FACTS: The Agency for Health Care Administration (“AHCA”) denied Avalon Assisted Living III’s (“Avalon III”) application for licensure of an assisted living facility in Orlando. Avalon III challenged the denial, and the case was referred to DOAH for a formal hearing. During AHCA’s attempts to obtain discovery, two people closely associated with Avalon III (Mr. Robert Walker and Mrs. Chiqquittia Carter-Walker) invoked their Fifth Amendment privilege against selfincrimination in response to questions regarding the grounds stated by AHCA in its initial decision to deny the license. These areas of inquiry included alleged unlicensed activity, the ownership and control of Avalon III, and Avalon III’s lease on the facility sought to be licensed. Based on Avalon III’s failure to provide any relevant information during three discovery depositions, AHCA filed a Motion to Dismiss on September 16, 2013. In an Order issued on September 27, 2013, the ALJ stated that dismissal of Avalon III’s petition and denial of its licensure application would be an appropriate sanction. However, in an abundance of caution, the ALJ gave Avalon III one more chance to have the Walkers answer deposition questions without invoking the Fifth Amendment. Avalon III responded to the Order by filing a notice that the Walkers would answer deposition questions regarding ownership and the lease without invoking the Fifth Amendment. Conspicuously absent from the notice was any assurance the Walkers would answer questions about the alleged unlicensed activity.

OUTCOME: The ALJ issued an Order recommending that AHCA deny Avalon III’s application. In contrast to licensure disciplinary cases in which the agency has the burden of proof, Avalon III had the burden of proving entitlement to licensure, and the Walkers were the only people with knowledge of the relevant issues. Accordingly, their refusal to answer deposition questions left Avalon III “in an untenable position,” preventing Avalon III from proving its entitlement to licensure.

Source:

Avalon’s Assisted Living III, LLC v. Agency for Health Care Administration, DOAH Case No. 09-6342 (Recommended Order Oct. 9, 2013).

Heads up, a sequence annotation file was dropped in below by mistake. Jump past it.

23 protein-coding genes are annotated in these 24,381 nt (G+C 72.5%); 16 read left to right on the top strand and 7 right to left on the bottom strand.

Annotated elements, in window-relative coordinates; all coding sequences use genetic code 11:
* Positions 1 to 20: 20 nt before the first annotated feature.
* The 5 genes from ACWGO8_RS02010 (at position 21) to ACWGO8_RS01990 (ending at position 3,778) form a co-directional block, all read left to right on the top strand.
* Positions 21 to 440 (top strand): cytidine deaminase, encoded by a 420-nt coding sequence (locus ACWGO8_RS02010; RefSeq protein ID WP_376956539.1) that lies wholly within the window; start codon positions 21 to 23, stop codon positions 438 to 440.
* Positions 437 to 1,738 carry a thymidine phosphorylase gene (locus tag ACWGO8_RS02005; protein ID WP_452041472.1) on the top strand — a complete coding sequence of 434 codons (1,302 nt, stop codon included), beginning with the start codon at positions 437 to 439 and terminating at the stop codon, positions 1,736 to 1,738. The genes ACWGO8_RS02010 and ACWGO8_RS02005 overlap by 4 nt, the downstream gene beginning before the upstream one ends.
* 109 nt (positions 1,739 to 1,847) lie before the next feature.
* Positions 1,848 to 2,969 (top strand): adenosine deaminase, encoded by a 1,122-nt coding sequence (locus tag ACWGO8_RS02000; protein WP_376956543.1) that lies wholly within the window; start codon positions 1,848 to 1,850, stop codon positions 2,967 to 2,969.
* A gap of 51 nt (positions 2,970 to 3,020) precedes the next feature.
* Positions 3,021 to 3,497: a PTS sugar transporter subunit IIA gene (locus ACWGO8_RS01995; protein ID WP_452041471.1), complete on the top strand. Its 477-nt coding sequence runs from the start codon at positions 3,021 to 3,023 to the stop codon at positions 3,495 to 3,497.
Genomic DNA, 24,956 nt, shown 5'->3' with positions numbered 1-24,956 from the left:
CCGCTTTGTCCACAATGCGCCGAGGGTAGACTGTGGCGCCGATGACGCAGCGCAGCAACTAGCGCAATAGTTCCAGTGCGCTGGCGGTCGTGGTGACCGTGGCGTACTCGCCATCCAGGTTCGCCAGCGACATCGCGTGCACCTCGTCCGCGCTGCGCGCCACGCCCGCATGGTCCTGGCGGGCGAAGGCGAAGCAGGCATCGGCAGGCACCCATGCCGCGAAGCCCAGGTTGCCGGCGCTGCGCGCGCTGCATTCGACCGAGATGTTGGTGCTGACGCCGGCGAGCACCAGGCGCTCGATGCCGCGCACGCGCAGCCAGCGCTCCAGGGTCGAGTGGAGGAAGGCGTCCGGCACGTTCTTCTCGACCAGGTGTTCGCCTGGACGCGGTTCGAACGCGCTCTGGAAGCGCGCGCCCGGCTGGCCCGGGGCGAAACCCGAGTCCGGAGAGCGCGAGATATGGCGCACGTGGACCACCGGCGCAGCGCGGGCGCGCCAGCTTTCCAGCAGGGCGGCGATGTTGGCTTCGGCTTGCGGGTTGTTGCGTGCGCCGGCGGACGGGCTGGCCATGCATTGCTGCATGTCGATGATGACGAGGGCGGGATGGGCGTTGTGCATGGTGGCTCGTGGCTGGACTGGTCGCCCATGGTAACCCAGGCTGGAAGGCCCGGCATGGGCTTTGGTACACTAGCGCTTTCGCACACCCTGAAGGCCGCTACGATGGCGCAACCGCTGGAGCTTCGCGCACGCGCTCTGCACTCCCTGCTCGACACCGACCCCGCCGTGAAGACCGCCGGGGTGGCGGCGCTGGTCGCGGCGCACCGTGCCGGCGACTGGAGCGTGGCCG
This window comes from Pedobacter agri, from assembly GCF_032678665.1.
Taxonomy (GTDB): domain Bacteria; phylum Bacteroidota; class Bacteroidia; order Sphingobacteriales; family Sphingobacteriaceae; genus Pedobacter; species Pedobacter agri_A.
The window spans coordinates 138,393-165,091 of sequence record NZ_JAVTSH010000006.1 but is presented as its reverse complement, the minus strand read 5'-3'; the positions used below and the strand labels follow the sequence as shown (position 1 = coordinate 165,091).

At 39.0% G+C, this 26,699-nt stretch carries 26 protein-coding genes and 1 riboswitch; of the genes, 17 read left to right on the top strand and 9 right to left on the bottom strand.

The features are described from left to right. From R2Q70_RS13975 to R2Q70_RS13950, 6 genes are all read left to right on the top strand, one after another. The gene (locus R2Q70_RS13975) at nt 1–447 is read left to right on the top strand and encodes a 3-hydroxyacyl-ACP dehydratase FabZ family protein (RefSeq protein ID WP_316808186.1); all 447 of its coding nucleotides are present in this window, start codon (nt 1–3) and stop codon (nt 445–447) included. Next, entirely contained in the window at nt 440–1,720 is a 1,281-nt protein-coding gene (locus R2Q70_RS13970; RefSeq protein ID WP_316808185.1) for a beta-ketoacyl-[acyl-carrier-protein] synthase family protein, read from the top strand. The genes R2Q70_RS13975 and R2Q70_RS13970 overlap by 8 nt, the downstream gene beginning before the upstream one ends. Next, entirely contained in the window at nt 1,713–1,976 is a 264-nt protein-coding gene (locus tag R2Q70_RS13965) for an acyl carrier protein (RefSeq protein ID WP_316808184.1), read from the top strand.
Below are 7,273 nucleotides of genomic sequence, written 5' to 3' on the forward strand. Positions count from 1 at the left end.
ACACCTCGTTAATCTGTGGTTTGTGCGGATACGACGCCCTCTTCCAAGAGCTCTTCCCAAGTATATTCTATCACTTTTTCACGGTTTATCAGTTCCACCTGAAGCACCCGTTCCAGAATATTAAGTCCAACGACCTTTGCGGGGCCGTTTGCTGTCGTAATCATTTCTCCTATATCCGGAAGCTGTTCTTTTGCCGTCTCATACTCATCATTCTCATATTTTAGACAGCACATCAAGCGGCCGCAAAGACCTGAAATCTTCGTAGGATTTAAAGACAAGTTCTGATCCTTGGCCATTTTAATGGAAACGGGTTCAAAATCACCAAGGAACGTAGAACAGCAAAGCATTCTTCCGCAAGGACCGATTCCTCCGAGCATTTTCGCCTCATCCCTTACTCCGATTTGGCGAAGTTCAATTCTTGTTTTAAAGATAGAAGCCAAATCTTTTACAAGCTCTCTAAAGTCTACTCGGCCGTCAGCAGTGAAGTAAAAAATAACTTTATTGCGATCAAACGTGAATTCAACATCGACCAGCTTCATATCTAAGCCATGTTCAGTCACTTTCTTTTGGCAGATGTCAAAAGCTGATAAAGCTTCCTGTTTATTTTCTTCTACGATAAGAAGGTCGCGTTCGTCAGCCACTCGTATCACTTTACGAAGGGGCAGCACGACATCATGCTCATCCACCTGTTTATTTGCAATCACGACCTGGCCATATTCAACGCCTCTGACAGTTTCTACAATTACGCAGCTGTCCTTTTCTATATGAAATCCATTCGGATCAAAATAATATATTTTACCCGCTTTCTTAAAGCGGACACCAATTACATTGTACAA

About the Author: The foregoing case summary was prepared by and appeared in the DOAH case notes of the Administrative Law Section newsletter, Vol. 35, No. 2 (Dec. 2013), a publication of the Administrative law Section of The Florida Bar.

Preparing for a Florida Board of Medicine Informal Hearing

by George F. Indest III, J.D., M.P.A., LL.M.
Board Certified by The Florida Bar in Health Law

If you are scheduled to appear for an informal hearing before the Florida Board of Medicine, there are a number of facts that you will want to know in order to be properly prepared.  This article will cover many of them.

Limited Circumstances for Informal Administrative Hearing

First, you should understand that you will only be at an informal hearing in which you appear before the Board of Medicine itself for a very limited number of reasons.  These will include the following:

  • If you completed an election of rights (EOR) form and agreed that you did not intend to dispute any material facts alleged against you from the administrative complaint (AC) in the case.
  • If you entered into a settlement agreement (or “stipulation”) (similar to a plea bargain in a criminal case) in which you agreed to accept discipline against your license.
  • You failed to submit any election of rights (EOR) form and failed to file a petition for a formal hearing in a timely manner, and, therefore, you have waived your right to a formal hearing.

There are a few other circumstances in which there may be an informal hearing before the Board, such as motions to modify a final order, motion to lift a suspension of a license, appearance in accordance with an earlier order, petition for a declaratory statement, or other administrative matters.  This article only discusses those directly relating to disciplinary action as indicated above.

What an Informal Administrative Hearing Is Not

  1. An informal administrative hearing is notan opportunity for you to tell your side of the story.  You have agreed that there are no disputed material facts in the case or you would not be at an informal hearing.
  2. An informal administrative hearing is not an opportunity for you to prove that you are innocent of the charges.  You have agreed that there are no disputed material facts in the case or you would not be at an informal hearing.
  3. An informal administrative hearing is notan opportunity for you to introduce documents or evidence to show that someone else committed the offenses charged and you did not.  You have agreed that there are no disputed material facts in the case or you would not be at an informal hearing.
  4. An informal administrative hearing is not an opportunity for you to argue that you should not be in the board’s impaired practitioners program (either the Professionals Resource Network (PRN) or the intervention Project for Nurses (IPN)) because you have completed a different program or that you do not have a problem.  These are the only programs recognized and used and you have agreed that there are no disputed material facts in the case or you would not be at an informal hearing.